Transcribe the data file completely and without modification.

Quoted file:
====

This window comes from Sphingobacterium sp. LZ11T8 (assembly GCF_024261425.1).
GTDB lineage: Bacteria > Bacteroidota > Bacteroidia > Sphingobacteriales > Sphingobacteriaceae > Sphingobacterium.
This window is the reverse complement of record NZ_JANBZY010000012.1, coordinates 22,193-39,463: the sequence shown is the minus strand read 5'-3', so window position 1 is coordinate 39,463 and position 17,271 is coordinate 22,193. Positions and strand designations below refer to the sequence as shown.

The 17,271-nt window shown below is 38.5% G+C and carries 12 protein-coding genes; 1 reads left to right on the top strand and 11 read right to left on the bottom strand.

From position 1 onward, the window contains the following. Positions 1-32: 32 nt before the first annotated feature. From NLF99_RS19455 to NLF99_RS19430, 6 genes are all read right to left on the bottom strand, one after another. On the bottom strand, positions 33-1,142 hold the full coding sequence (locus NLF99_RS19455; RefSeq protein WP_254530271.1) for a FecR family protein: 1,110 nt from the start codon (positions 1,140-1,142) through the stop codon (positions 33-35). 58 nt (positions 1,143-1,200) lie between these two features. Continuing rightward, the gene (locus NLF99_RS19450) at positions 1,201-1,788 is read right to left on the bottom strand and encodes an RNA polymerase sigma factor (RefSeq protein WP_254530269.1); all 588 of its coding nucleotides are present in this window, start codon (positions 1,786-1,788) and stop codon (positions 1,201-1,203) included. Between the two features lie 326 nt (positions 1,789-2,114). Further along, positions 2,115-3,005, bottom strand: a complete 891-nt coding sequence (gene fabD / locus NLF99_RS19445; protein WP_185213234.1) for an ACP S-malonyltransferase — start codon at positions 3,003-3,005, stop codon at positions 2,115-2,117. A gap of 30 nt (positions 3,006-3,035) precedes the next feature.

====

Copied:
This window comes from Sphingobacterium sp. LZ11T8 (assembly GCF_024261425.1).
GTDB lineage: Bacteria > Bacteroidota > Bacteroidia > Sphingobacteriales > Sphingobacteriaceae > Sphingobacterium.
This window is the reverse complement of record NZ_JANBZY010000012.1, coordinates 22,193-39,463: the sequence shown is the minus strand read 5'-3', so window position 1 is coordinate 39,463 and position 17,271 is coordinate 22,193. Positions and strand designations below refer to the sequence as shown.

The 17,271-nt window shown below is 38.5% G+C and carries 12 protein-coding genes; 1 reads left to right on the top strand and 11 read right to left on the bottom strand.

From position 1 onward, the window contains the following. Positions 1-32: 32 nt before the first annotated feature. From NLF99_RS19455 to NLF99_RS19430, 6 genes are all read right to left on the bottom strand, one after another. On the bottom strand, positions 33-1,142 hold the full coding sequence (locus NLF99_RS19455; RefSeq protein WP_254530271.1) for a FecR family protein: 1,110 nt from the start codon (positions 1,140-1,142) through the stop codon (positions 33-35). 58 nt (positions 1,143-1,200) lie between these two features. Continuing rightward, the gene (locus NLF99_RS19450) at positions 1,201-1,788 is read right to left on the bottom strand and encodes an RNA polymerase sigma factor (RefSeq protein WP_254530269.1); all 588 of its coding nucleotides are present in this window, start codon (positions 1,786-1,788) and stop codon (positions 1,201-1,203) included. Between the two features lie 326 nt (positions 1,789-2,114). Further along, positions 2,115-3,005, bottom strand: a complete 891-nt coding sequence (gene fabD / locus NLF99_RS19445; protein WP_185213234.1) for an ACP S-malonyltransferase — start codon at positions 3,003-3,005, stop codon at positions 2,115-2,117. A gap of 30 nt (positions 3,006-3,035) precedes the next feature.